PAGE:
Just a note that a new website for kids and books has gone live: the Centre for Youth Literature, State Library Victoria has launched Inside a dog. As well as the usual stuff about books it also features a writer-in-residence – Nick Earls – who is blogging for the site.
And in case you’re wondering: it’s a quote from Groucho Marx
Outside of a dog, a book is a man’s best friend. Inside a dog it’s too dark to read.
Via Read Alert.
(Warning: mother post)
On Wednesdays, my son and I have a well-worn routine. He gets up at some point between 5.30 and 7.30. He comes into my bed and gives me a cuddle and before long says ‘I’m hungry, it’s brekky time.’ Sometimes I ignore him and pretend I am asleep, trying to get a couple of precious minutes with my eyes closed, but it never lasts long.
I should have mentioned this before as the closing date is at the end of June but anyway: Meanjin are holding a novella competition. Entries are to be between 12,000 and 20,000 words on the themes of ‘love’ or ‘desire’.
What do you win? $1500 and consideration for publication in Meanjin.
I am not a huge fan of the flicks and I am very resistant to film versions of books, especially ones that I love. I read books, build up a picture in my head of how it all works, what it all looks like, and then some film blows it all out of the water and becomes the dominant image. (Ripley was NOT blonde, and he sure didn’t look like Matt Damon.) I hate this. So, I refuse, unless under extreme circumstances, to watch films made from my favourite books. (If they ever make a movie of The Reader I swear, I will top myself).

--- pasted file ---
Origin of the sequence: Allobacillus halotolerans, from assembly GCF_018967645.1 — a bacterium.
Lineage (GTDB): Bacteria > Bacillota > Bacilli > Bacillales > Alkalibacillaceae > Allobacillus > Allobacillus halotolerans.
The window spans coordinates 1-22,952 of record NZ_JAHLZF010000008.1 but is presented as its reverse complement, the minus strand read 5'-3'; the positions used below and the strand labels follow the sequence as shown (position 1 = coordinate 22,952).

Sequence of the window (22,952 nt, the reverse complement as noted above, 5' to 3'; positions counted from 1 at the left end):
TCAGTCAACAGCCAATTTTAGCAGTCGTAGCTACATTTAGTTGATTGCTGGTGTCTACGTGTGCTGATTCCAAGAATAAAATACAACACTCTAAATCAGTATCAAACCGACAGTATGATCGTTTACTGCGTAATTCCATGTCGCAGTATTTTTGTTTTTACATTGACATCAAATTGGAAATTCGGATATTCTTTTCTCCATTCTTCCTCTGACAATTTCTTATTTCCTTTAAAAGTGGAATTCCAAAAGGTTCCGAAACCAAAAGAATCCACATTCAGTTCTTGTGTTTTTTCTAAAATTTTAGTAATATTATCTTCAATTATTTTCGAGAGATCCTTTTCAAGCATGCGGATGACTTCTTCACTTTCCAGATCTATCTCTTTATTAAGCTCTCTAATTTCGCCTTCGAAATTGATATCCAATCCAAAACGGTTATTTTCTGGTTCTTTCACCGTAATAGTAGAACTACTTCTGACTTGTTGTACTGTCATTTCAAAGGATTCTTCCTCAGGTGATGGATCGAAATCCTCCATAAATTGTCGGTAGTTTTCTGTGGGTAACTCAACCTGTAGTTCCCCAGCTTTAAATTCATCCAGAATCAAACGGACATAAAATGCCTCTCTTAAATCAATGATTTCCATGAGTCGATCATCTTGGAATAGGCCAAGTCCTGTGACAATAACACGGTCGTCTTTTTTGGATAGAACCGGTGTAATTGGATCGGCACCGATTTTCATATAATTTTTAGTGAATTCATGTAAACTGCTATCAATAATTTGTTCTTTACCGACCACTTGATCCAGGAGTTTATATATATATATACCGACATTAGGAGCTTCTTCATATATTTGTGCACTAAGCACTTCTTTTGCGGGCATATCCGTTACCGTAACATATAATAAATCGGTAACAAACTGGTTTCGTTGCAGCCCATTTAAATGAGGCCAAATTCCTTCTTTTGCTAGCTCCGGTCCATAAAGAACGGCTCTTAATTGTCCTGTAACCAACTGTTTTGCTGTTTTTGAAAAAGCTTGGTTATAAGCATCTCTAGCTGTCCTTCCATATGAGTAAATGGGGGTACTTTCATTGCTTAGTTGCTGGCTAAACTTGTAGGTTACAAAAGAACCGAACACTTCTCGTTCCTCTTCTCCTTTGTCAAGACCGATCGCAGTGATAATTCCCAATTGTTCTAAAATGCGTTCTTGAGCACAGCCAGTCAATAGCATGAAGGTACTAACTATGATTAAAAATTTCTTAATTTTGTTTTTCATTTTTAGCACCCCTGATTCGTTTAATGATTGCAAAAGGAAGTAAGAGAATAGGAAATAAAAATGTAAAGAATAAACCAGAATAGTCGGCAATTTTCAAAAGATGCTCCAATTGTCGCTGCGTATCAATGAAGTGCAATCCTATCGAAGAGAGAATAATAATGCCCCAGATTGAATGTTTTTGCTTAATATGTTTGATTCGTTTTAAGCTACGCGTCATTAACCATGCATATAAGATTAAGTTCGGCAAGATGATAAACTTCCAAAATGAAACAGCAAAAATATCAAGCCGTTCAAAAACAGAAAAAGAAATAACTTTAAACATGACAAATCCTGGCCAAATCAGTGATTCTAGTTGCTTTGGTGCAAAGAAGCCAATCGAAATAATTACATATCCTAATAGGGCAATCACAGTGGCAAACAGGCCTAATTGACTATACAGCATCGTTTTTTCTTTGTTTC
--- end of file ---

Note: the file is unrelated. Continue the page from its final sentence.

Anyway, despite all this, I would like to point out that the Guardian is organising some vote for the best film adaptations of books. They have organised a list of 50 that the (British?) public will vote on and a winner will be declared. The list is:
Alice in Wonderland
Breakfast at Tiffany’s
Charlie & the Chocolate Factory
A Clockwork Orange
Close Range (inc Brokeback Mountain)
The Day of the Triffids
Devil in a Blue Dress
Different Seasons (inc The Shawshank Redemption)
Do Androids Dream of Electric Sheep? (aka Bladerunner)
Empire of the Sun
The English Patient
The French Lieutenant’s Woman
Heart of Darkness (aka Apocalypse Now)
The Hound of the Baskervilles
The Jungle Book
A Kestrel for a Knave (aka Kes)
Les Liaisons Dangereuses
Lord of the Flies
The Maltese Falcon
One Flew Over the Cuckoo’s Nest
Pride and Prejudice
The Prime of Miss Jean Brodie
The Railway Children
The Remains of the Day
Schindler’s Ark (aka Schindler’s List)
The Spy Who Came in From the Cold
The Talented Mr Ripley
Tess of the D’Urbervilles
Through a Glass Darkly
To Kill a Mockingbird
(Wot? No Puberty Blues?)
If I were held down and forced to choose a few of these I would have to plump for The Outsiders (I just borrowed the 20th anniversary edition DVD from the library), LA Confidential and Heart of Darkness.
Judy Blume, Anne Holm, Ian Serraillier and Beverly Cleary. These were some of my favourite things when I was a child. And now Cleary is turning 90 and she’s being interviewed by NPR. My, don’t I feel old.